Scalable Synthesis of Composite As Cathode in Li-S Batteries with Improved Performance
Monday, 27 July 2015
Hall 2 (Scottish Exhibition and Conference Centre)
On the demand of large-scale energy storage, the secondary lithium-ion batteries (LIBs) are attracting more attentions on portable devices and electric vehicles. Numerous efforts are being taken into finding new electrode materials which have folds higher capacity with respect to the traditional materials over the last decade. In particular, scientists have explored silicon shows a 7-10 times higher capacity of >2000 mAh/g than the commercial graphite. However, on the cathode side, substantial capacity improvement in comparison of silicon anode is lacking, which largely restrict the commercialization of high energy density batteries. Sulfur has been identified as one of most promising cathode materials for its high theoretical capacity (1675 mAh/g, 8-10x times higher than LiCoO2
) and the theoretical specific energy (~2600 Wh/kg, 5x times higher than LiCoO2
/graphite) of Li-S battery. Nevertheless, researchers remain stagnant in pushing this high power-density battery into industrial applications. The major barrier is from the rapid capacity decay, which is due to the low electrical conductivity, volume expansion and the shuttling effect. Averting chemomechanical degradation thus poses as one of the primary challenges in exploiting sulfur cathodes in the development of next-generation batteries.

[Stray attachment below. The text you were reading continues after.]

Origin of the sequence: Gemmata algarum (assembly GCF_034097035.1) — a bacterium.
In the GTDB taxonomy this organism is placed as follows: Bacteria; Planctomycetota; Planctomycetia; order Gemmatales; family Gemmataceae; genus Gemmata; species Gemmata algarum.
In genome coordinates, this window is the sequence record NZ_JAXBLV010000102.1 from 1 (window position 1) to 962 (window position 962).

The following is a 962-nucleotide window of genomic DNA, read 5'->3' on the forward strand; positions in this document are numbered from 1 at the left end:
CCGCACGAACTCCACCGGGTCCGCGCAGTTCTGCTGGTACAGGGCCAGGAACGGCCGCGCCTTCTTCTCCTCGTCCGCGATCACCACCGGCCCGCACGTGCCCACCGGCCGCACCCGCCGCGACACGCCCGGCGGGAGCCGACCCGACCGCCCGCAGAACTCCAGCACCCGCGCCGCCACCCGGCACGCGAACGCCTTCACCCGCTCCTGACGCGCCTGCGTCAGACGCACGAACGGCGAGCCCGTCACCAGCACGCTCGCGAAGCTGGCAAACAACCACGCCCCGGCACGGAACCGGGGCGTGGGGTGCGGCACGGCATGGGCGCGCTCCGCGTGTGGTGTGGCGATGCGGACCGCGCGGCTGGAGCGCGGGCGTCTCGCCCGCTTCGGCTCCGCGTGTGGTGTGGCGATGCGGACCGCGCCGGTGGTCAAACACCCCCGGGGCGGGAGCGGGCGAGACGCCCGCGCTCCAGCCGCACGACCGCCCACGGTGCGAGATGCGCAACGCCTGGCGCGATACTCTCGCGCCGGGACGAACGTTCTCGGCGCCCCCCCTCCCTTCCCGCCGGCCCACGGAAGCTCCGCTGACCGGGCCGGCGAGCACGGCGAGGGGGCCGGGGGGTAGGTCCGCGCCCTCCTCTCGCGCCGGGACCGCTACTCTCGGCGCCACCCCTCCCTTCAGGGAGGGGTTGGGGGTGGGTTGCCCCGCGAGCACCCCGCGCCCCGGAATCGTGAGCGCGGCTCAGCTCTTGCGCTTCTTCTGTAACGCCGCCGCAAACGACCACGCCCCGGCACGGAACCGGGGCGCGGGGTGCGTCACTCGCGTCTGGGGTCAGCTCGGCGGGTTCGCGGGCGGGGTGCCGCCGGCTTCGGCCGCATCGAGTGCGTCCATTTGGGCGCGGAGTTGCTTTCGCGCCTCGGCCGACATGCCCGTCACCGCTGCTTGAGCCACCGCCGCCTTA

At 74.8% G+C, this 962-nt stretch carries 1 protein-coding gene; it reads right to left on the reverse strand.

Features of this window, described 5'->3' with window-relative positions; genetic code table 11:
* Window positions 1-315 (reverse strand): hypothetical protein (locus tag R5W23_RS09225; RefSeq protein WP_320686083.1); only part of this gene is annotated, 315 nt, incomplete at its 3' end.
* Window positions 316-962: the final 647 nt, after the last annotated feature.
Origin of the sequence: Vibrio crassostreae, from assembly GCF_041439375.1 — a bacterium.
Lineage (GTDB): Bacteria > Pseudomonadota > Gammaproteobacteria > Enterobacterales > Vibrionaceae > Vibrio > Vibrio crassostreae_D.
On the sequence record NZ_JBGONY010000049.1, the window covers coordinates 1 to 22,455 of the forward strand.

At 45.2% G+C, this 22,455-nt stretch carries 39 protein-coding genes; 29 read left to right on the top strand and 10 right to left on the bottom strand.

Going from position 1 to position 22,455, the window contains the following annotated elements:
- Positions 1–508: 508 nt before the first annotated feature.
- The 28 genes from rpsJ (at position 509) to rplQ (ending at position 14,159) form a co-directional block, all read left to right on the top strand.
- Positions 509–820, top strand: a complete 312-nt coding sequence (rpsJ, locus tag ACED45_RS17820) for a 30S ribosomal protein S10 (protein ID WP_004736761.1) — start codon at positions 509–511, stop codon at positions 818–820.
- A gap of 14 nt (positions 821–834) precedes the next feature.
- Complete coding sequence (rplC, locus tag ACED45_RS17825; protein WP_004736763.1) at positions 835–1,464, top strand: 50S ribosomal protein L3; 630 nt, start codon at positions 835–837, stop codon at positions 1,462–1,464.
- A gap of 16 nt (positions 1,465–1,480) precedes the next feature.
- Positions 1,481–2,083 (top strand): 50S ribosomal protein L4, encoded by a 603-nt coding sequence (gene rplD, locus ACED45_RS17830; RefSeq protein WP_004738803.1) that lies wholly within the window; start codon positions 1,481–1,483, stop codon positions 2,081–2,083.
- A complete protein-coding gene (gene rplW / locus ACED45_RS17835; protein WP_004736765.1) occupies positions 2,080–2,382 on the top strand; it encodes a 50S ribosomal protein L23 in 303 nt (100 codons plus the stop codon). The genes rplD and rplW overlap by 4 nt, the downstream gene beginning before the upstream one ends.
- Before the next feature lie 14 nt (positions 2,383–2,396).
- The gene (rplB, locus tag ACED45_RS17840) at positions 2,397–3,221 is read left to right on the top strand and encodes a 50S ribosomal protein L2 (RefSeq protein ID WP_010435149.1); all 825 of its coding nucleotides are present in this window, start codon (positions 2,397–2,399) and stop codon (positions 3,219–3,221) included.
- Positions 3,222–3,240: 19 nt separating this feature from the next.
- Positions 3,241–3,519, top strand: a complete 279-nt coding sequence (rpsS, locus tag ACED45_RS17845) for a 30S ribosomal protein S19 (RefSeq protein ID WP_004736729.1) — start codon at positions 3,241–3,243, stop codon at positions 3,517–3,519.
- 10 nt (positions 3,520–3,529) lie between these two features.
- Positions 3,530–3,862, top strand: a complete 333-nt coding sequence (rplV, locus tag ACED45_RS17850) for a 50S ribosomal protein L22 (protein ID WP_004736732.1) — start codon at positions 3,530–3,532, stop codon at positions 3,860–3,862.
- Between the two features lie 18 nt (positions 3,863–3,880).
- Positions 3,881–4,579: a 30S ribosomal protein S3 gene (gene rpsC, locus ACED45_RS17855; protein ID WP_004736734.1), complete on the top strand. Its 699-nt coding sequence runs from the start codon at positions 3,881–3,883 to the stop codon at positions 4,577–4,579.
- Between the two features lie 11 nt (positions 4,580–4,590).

Here we present a scalable synthesis of lithium-sulfur composite cathode with improved performance. An open network of conductive carbon black nanoparticles (Cnet) is infused with sulfur (Snet) to form sponge-like interpenetrating, doubly percolating random networks (Cnet + Snet). A >750 mAh/g discharge specific capacity of this sulfur nanosponge cathode was received after 100 cycles under a rate of 0.2 C. A >500 mAh/g discharge capacity was attained after 300 cycles, making this cathode material attractive for powering portable electronic devices.